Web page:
When I was a kid, we were at the low end of the working class, but in the 1950s post-war expansion of the economy, even the low end of the working class was actually working. We had many deficits in our lives, but a sense of crushing poverty was not one of them. Everybody in our neighborhood had a job and made a living wage. My mother even owned her own house. She, two of my sisters, and I lived on the ground floor, which consisted of a living room, a dining room, a kitchen, and one bedroom. Sleeping arrangements involved roll-away beds. Another sister, Evie, was married, and my brother Bill, who was 20 years older than me, lived in California. We couldn’t buy whatever we wanted, but we ate well. Most dinners included meat, and it seems as though we had halibut every Friday night, always baked in a spicy tomato sauce. I was an adult before I realized that halibut could be served any other way.
Mom rented two upstairs rooms to two middle-aged working men with some sort of shipwrecks in their lives. One of them, Homer, was a bachelor who worked as a short-order cook at Adam’s Eatery, about two blocks from our house. He was small and extremely thin, had a glass eye, and chain-smoked Lucky Strike cigarettes. Every night he came home coughing and wheezing, and carrying a box of fried chicken. And every night he wet the bed. On Saturday, one of my chores was to go onto Homer’s room, take the sheets off his bed, empty his ashtrays, and collect the boxes of chicken bones. My sisters told me that he kept a spare glass eye on his dresser, and I wanted very much to see it, but I could never stand the stench long enough to do a thorough search.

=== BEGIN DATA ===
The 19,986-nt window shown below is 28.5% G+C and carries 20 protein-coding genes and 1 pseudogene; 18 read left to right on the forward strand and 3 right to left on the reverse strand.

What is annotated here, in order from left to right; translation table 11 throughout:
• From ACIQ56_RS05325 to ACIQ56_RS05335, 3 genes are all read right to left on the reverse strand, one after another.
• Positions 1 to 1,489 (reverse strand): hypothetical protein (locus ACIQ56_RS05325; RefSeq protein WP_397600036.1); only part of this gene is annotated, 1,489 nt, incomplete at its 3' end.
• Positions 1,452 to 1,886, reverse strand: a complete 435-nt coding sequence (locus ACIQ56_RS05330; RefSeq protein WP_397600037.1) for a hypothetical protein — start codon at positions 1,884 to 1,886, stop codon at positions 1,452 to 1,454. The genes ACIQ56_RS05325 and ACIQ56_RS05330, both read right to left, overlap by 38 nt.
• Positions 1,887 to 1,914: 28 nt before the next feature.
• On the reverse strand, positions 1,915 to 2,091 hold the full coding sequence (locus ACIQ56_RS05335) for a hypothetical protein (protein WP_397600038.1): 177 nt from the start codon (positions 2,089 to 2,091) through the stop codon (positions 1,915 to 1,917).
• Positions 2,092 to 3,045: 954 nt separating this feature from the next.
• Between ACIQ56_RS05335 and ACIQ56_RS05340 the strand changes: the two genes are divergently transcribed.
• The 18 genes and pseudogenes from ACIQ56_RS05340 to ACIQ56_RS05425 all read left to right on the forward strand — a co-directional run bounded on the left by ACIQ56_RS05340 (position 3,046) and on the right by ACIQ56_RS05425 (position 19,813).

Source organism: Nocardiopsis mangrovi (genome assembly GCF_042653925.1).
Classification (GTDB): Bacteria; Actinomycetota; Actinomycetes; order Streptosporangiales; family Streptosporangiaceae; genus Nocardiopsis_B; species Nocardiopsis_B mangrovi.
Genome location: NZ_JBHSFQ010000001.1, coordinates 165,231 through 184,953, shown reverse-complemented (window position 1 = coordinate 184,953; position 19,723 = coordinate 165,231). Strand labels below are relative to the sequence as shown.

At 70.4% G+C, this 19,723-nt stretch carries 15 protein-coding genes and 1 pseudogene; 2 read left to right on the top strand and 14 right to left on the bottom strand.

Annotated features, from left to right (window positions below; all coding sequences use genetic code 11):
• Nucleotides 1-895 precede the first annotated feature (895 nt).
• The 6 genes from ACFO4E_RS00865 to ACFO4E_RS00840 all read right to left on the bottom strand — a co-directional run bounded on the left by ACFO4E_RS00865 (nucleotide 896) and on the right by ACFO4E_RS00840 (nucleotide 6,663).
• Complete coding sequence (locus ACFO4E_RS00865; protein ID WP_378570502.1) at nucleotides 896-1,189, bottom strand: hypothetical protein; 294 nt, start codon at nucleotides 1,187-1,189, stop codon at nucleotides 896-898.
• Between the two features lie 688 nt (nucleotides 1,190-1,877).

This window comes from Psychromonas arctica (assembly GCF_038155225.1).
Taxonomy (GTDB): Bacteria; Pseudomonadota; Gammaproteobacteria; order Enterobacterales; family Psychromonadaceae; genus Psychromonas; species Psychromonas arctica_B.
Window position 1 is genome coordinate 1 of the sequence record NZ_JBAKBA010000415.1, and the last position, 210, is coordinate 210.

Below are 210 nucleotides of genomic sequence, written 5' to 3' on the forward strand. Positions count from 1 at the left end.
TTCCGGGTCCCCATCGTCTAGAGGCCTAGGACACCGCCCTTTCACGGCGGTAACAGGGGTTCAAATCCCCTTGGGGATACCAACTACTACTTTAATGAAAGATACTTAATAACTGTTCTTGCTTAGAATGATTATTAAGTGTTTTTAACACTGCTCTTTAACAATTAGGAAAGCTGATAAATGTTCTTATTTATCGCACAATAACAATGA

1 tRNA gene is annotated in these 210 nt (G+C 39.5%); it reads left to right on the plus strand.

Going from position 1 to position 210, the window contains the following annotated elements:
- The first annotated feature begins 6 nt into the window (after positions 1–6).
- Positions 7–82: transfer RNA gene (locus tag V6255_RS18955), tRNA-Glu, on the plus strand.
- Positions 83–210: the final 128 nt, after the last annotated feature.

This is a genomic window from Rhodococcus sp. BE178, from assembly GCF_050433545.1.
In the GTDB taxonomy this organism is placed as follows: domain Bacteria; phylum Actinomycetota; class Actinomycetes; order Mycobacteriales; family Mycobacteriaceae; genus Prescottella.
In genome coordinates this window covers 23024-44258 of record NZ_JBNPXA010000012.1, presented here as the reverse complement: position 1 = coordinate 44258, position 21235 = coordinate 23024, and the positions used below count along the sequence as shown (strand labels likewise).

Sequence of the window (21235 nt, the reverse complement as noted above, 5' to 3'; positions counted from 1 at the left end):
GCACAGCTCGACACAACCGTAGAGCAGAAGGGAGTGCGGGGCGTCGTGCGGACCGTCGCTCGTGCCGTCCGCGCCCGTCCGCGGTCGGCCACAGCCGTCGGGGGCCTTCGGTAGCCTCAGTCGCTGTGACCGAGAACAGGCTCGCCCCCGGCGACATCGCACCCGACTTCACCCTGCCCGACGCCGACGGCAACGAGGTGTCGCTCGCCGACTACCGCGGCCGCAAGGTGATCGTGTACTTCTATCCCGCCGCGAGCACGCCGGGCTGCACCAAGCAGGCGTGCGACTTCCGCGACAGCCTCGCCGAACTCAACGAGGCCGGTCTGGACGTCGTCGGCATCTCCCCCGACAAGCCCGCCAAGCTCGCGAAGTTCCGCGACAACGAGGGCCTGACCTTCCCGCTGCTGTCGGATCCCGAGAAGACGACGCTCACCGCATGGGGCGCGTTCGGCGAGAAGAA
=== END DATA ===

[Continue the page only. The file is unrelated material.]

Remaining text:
My father had died when I was four, and my mother worked as a cook in a bar and grill. She drank heavily and could be a difficult parent, but everything is relative. My brother Bill used to tell a story about a friend of his when he was a kid. His friend’s mother was making them French toast. They were talking about paper routes and the need to have a bike to get one. Bill’s friend said “Man, I wish I had a bike.” His mother looked at him with a sneer and said, “Why don’t you wish in one hand and shit in the other and see which one fills up first.”
Once when I was about 10 or 11, I was walking with Mom on the main business street in our neighborhood a few blocks from our house. A hardware store had an English racing bike in the window. At least that’s what I called it. Unlike the sturdy American bike I had, it had very thin tires, a three-speed gear, and hand brakes on the handle bars. We stopped and looked at it. In my mind that bike was so far out of reach that I don’t think I even really coveted it. It would be like now looking at a Jaguar. I could admire it, but the thought of actually owning it is completely out of the question. We walked on. A few weeks later, I came home from school, and there was the English racing bike on the front porch. I don’t think I have ever been as thrilled with a material acquisition since. I’m not sure what she gave up to pay for that bike, but it must have been something of a hardship for her to buy it.